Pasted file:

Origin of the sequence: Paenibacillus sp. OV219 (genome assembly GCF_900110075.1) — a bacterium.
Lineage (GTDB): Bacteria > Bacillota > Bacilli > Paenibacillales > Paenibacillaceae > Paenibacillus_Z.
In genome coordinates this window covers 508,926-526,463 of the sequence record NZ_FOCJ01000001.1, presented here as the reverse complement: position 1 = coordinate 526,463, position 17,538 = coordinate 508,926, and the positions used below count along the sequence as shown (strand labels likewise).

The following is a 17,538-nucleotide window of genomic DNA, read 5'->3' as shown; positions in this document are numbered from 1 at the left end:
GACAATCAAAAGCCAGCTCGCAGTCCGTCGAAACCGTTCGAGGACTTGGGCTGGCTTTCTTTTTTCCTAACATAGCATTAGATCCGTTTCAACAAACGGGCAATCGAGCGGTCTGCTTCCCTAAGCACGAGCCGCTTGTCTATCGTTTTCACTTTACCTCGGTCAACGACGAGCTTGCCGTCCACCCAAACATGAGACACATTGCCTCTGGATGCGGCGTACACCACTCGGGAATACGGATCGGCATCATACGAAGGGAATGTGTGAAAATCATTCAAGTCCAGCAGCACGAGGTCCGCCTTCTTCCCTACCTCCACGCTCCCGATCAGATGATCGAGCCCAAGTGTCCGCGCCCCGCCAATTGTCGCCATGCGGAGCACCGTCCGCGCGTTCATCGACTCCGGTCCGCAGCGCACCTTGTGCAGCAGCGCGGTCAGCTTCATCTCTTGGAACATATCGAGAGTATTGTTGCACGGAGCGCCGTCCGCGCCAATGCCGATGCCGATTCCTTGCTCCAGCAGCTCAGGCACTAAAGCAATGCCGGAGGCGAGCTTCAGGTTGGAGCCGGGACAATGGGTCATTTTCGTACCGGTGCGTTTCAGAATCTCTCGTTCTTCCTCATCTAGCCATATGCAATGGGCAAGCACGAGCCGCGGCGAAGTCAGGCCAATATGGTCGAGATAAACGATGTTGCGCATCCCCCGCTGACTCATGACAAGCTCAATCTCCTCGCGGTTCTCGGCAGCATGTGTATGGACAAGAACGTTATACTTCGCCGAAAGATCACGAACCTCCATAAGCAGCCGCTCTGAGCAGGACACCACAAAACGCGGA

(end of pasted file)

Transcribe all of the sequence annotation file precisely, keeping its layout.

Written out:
Origin of the sequence: Paenibacillus sp. OV219 (genome assembly GCF_900110075.1) — a bacterium.
Lineage (GTDB): Bacteria > Bacillota > Bacilli > Paenibacillales > Paenibacillaceae > Paenibacillus_Z.
In genome coordinates this window covers 508,926-526,463 of the sequence record NZ_FOCJ01000001.1, presented here as the reverse complement: position 1 = coordinate 526,463, position 17,538 = coordinate 508,926, and the positions used below count along the sequence as shown (strand labels likewise).

The following is a 17,538-nucleotide window of genomic DNA, read 5'->3' as shown; positions in this document are numbered from 1 at the left end:
GACAATCAAAAGCCAGCTCGCAGTCCGTCGAAACCGTTCGAGGACTTGGGCTGGCTTTCTTTTTTCCTAACATAGCATTAGATCCGTTTCAACAAACGGGCAATCGAGCGGTCTGCTTCCCTAAGCACGAGCCGCTTGTCTATCGTTTTCACTTTACCTCGGTCAACGACGAGCTTGCCGTCCACCCAAACATGAGACACATTGCCTCTGGATGCGGCGTACACCACTCGGGAATACGGATCGGCATCATACGAAGGGAATGTGTGAAAATCATTCAAGTCCAGCAGCACGAGGTCCGCCTTCTTCCCTACCTCCACGCTCCCGATCAGATGATCGAGCCCAAGTGTCCGCGCCCCGCCAATTGTCGCCATGCGGAGCACCGTCCGCGCGTTCATCGACTCCGGTCCGCAGCGCACCTTGTGCAGCAGCGCGGTCAGCTTCATCTCTTGGAACATATCGAGAGTATTGTTGCACGGAGCGCCGTCCGCGCCAATGCCGATGCCGATTCCTTGCTCCAGCAGCTCAGGCACTAAAGCAATGCCGGAGGCGAGCTTCAGGTTGGAGCCGGGACAATGGGTCATTTTCGTACCGGTGCGTTTCAGAATCTCTCGTTCTTCCTCATCTAGCCATATGCAATGGGCAAGCACGAGCCGCGGCGAAGTCAGGCCAATATGGTCGAGATAAACGATGTTGCGCATCCCCCGCTGACTCATGACAAGCTCAATCTCCTCGCGGTTCTCGGCAGCATGTGTATGGACAAGAACGTTATACTTCGCCGAAAGATCACGAACCTCCATAAGCAGCCGCTCTGAGCAGGACACCACAAAACGCGGA